Day Six: Contemplative Ranching

Today was our last full day at the Padlock Ranch in Ranchester, Wyoming.

Tomorrow I have to ride in one of those little airplanes again.

Pavement, traffic, and my desk chair await.

I could attempt to describe the day we had, as I’ve done in previous posts. I could summarize our conversations, the things at which we laughed, the views at which we gazed.

But I think, if you’ve been reading along this week, that by now you get it.

At one point this afternoon, our group gazed out over a long valley after having pushed 100 or so cattle through it and up the mountainside. We sat on our horses, side by side, and watched a few bovine stragglers weave their way out of the brush and up through the tall, waving grasses. Someone remarked that watching cows was fascinating. We all agreed.

After a week of moving with the cattle and learning how they communicate, what they notice, when they walk and when they run, Martha and I continue to be endlessly amused by their curiosity. They crowd around you, ears forward, eyelashes long, with a look of bemused wonder. Even when a comrade is roped (this time of year, most likely for doctoring purposes) and her or his bellowing must certainly communicate stress and/or anger at such an affront, cows will generally stick around, stick their nose in, and “ask” what’s going on.

It might be fascinating watching the cows, but the cows spend a lot of time watching us, too.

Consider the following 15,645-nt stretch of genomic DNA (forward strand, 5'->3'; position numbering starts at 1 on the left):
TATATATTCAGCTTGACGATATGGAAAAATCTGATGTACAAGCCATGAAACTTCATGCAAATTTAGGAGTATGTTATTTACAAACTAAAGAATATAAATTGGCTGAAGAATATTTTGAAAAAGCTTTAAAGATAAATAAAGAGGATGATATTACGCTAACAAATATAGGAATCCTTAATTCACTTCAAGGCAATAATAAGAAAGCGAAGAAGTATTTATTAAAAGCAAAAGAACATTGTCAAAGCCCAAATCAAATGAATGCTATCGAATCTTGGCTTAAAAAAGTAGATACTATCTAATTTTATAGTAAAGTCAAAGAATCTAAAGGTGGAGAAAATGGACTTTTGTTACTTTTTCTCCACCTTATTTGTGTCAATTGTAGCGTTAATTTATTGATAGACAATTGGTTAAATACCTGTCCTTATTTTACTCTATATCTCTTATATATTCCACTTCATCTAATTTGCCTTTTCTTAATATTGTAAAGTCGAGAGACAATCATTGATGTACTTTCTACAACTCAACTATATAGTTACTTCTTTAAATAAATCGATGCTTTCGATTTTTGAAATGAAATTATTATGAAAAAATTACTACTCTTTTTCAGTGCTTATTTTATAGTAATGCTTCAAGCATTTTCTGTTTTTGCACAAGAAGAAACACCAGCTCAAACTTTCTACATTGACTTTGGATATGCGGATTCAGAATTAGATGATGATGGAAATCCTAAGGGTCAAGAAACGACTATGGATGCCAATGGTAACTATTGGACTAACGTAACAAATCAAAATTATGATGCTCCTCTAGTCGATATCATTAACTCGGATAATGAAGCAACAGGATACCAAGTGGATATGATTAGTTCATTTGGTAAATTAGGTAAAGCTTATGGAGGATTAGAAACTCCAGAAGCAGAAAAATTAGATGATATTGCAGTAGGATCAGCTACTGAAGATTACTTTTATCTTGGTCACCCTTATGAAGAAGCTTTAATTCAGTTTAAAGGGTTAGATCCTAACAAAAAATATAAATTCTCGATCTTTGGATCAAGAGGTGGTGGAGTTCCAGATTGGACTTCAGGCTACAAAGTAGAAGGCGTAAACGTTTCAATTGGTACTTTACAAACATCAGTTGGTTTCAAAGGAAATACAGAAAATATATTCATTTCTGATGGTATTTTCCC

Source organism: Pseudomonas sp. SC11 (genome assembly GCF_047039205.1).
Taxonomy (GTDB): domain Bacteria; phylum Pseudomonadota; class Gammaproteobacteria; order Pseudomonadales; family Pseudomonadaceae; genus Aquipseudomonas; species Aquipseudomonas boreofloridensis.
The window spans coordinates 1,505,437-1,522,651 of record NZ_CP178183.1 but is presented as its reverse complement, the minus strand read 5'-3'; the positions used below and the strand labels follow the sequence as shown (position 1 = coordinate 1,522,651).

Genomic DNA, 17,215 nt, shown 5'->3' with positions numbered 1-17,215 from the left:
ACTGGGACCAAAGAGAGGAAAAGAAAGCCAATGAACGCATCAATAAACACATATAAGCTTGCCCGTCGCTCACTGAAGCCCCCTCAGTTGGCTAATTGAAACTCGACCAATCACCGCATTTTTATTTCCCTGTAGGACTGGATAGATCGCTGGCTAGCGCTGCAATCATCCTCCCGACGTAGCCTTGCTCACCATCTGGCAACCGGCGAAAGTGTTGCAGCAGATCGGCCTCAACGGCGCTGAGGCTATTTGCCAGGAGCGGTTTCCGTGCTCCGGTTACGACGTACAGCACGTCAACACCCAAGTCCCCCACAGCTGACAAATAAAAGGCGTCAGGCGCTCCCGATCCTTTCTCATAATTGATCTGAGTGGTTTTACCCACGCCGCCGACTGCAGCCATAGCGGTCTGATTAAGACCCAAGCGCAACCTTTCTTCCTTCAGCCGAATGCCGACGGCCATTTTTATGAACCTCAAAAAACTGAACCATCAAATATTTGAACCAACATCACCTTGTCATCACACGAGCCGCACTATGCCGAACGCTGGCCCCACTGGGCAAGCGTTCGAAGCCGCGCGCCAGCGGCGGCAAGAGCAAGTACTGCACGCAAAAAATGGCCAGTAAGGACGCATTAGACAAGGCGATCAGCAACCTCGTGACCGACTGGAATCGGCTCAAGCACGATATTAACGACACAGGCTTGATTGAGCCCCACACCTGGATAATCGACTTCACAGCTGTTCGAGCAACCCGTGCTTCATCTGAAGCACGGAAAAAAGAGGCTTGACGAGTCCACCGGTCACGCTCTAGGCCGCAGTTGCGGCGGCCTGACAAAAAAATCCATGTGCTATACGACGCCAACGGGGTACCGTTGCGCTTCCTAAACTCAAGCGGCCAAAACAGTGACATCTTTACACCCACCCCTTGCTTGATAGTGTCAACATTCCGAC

This mutual character study can’t help but be good for both sides. In the cows’ case, a little human presence breaks up their long days and offers a little adrenalin rush…after all, it must get boring working one’s way from grass patch to grass patch, brush to meadow, lying down and standing back up.

In the humans’ case, we have a chance to slow our usual manic pace to match the cows’…we can breathe more slowly, consider the landscape before we move across it, and think a lot about mealtimes.

The Padlock offered me a chance to leave the world of Apps and deadlines, reach down and touch the ground I’m standing on, and look up and acknowledge the heavens above. It made me think, but not in the sense of buying or selling or making a living. It made me think about earth, wind, and sky. It made me think about land stewardship. It made me think about the food that I eat and the hands that grow it, raise it, and harvest it.

I joked a lot this week about leaving my brain behind and actually gave myself permission to let my head “run on empty.” But the truth is, I had more opportunity to indulge in quiet contemplation and deep thought this week than I have in a long time. The Padlock Ranch experience wasn’t a frenzied rush to get things done; it wasn’t programmed from sunup til sundown. It wasn’t forced, or exhausting, or overwhelming–all of which I can imagine are possibilities on a ranch “vacation.” Martha and I were masterfully woven into the fabric of daily work on the ranch, so that we weren’t just along for the ride. But, at the same time, our hosts respected our comfort zones and allowed us to decide how much we were ready or willing to give. We didn’t ride nose-to-tail; we had freedom of movement. We didn’t chatter incessantly, but spirited conversation flowed easily between and around comfortable silences.

Basically, it rocked.

We hope to get one last ride in tomorrow morning before we go to Sheridan to catch the first of two planes home. In the days ahead, I’ll share video and more photos, as well as detailing symptoms of Padlock Withdrawal. I can’t believe the week is over already.

At least I have an awful lot to think about.

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Managing Editor at Trafalgar Square Books, world's leading publisher of horse books and videos. View all posts by

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